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Lawmakers nix plan to dye raw milk

A plan to make raw milk more palatable – at least to animals – earned the backing of a House committee Tuesday, as lawmakers rebuffed a state Board of Agriculture plan that would have required the product to be dyed gray.

The House Health Committee approved a plan requiring unprocessed milk, known as raw milk, sold in-state to be labeled as not for human consumption.

Unlike the milk sold at grocery stores, raw milk is unpasteurized.

Public health officials say raw milk may contain harmful bacteria that's unsafe for children. But the product's supporters say it contains immune system-boosters that are otherwise killed in the pasteurization process.

N.C. law prohibits the sale of raw milk for human consumption, but the product can be sold for pets and animal use. Raw milk advocates say many people, including farmers, zookeepers and pet owners, feed their animals raw milk.

But because the products look similar, the N.C. Board of Agriculture in September passed a rule requiring all raw milk sold in-state – and therefore not for human use – to be dyed charcoal. The discoloration would discourage children from consuming it accidentally, said Agriculture Commissioner Steve Troxler.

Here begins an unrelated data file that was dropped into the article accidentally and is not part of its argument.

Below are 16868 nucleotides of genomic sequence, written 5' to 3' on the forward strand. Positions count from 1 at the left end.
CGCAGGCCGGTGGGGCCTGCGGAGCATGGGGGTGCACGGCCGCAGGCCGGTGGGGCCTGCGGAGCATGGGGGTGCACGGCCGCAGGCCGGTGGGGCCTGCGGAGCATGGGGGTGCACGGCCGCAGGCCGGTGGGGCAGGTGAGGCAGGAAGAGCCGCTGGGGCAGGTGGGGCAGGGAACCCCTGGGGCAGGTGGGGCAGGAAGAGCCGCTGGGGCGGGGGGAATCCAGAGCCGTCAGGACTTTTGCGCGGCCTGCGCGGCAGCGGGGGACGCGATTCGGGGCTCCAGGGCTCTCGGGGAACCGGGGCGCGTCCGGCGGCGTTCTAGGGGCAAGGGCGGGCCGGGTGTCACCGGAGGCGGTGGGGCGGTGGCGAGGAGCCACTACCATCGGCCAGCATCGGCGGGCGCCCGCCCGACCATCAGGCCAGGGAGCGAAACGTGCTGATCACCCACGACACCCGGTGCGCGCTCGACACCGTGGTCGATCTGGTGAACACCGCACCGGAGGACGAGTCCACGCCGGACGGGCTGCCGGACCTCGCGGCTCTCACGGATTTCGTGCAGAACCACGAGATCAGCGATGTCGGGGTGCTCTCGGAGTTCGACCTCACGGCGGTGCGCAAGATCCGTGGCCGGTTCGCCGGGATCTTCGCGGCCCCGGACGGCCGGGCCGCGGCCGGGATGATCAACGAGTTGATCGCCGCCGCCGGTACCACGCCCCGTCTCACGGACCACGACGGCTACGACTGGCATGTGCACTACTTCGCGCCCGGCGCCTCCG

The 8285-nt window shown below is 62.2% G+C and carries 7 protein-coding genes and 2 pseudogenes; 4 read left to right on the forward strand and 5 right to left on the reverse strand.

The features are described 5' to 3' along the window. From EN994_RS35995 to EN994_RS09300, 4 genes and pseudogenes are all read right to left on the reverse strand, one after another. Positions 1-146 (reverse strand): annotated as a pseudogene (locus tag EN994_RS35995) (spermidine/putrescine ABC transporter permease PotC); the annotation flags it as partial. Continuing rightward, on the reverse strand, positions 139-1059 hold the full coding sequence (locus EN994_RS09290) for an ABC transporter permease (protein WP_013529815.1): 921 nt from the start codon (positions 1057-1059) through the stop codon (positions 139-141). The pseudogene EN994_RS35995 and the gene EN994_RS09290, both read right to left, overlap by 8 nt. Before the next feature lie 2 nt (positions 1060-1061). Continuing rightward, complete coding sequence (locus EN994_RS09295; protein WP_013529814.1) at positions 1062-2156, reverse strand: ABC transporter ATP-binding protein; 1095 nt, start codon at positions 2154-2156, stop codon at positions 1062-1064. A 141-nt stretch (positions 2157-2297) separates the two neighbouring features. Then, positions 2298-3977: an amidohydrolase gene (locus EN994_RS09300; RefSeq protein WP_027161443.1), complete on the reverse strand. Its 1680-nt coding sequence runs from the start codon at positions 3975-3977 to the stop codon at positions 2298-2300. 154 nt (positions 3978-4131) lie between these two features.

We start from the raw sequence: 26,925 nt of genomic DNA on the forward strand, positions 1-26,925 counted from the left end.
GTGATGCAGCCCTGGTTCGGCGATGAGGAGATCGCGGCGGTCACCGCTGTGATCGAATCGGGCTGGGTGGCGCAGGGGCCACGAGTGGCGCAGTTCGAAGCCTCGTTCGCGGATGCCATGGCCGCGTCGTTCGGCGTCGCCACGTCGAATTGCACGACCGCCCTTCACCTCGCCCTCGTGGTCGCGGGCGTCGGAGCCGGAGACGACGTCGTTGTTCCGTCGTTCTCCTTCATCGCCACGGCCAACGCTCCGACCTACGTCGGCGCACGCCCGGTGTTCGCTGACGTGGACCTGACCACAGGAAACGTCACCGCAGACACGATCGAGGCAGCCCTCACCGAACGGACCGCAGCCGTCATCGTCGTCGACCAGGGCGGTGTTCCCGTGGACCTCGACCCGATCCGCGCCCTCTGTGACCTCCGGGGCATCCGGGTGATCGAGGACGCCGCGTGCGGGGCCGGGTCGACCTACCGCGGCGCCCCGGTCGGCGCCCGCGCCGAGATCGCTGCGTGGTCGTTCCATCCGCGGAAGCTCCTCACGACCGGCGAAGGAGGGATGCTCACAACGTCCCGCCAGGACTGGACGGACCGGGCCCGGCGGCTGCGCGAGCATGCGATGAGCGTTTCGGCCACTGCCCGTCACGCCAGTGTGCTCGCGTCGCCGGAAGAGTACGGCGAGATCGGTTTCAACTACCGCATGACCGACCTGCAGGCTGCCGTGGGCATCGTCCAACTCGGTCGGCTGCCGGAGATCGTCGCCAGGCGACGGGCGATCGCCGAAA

“You don't want to make this milk attractive to children,” Troxler said. “So with red, that could mean strawberry. The charcoal seemed to be a color that fit.”

But farmers and natural food advocates were appalled by the dyeing mandate.

They said there are no suitable organic dyes that can be added to the natural product, and their animals wouldn't want to go near a dirty-looking product, anyway.

“I don't know how many animals will actually consume black milk,” said raw milk advocate Ruth Ann Foster, who lives in Greensboro and serves her rescued white poodle raw milk. “I don't think my dog will.”

The milk advocates' protests opened the door for the legislature to intervene.

On Tuesday, the House panel approved a plan from Rep. Pricey Harrison, D-Guilford, that would require two warning labels to be placed on all raw milk containers. One would warn that the product is not to be consumed by people, while the other would explain that it's illegal to sell raw milk for human consumption in North Carolina.

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